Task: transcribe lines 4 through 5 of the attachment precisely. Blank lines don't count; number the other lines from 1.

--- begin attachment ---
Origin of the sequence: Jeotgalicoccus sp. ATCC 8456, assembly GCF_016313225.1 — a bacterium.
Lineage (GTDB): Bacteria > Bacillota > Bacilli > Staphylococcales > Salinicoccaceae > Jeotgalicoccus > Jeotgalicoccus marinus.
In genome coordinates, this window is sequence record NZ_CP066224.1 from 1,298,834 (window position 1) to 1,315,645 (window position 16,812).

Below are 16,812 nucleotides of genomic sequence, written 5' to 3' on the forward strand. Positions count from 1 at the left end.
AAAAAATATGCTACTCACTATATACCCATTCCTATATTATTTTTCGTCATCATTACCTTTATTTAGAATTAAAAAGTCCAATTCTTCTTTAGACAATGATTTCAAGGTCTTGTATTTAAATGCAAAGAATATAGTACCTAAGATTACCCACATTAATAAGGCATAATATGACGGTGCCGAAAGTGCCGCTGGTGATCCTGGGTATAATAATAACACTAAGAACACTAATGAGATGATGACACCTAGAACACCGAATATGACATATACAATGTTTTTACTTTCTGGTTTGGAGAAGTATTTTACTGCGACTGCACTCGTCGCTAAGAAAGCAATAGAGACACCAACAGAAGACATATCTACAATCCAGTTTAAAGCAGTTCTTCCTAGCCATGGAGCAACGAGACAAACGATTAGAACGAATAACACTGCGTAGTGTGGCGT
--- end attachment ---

Below are 16,812 nucleotides of genomic sequence, written 5' to 3' on the forward strand. Positions count from 1 at the left end.
AAAAAATATGCTACTCACTATATACCCATTCCTATATTATTTTTCGTCATCATTACCTTTATTTAGAATTAAAAAGTCCAATTCTTCTTTAGACAATGATTTCAAGGTCTTGTATTTAAATGCAAAGAATATAGTACCTAAGATTACCCACATTAATAAGGCATAATATGACGGTGCCGAAAGTGCCGCTGGTGATCCTGGGTATAATAATAACACTAAGAACACTAATGAGATGATGACACCTAGAACACCGAATATGACATATACAATGTTTTTACTTTCTGGTTTGGAGAAGTATTTTACTGCGACTGCACTCGTCGCTAAGAAAGCAATAGAGACACCAACAGAAGACATATCTACAATCCAGTTTAAAGCAGTTCTTCCTAGCCATGGAGCAACGAGACAAACGATTAGAACGAATAACACTGCGTAGTGTGGCGT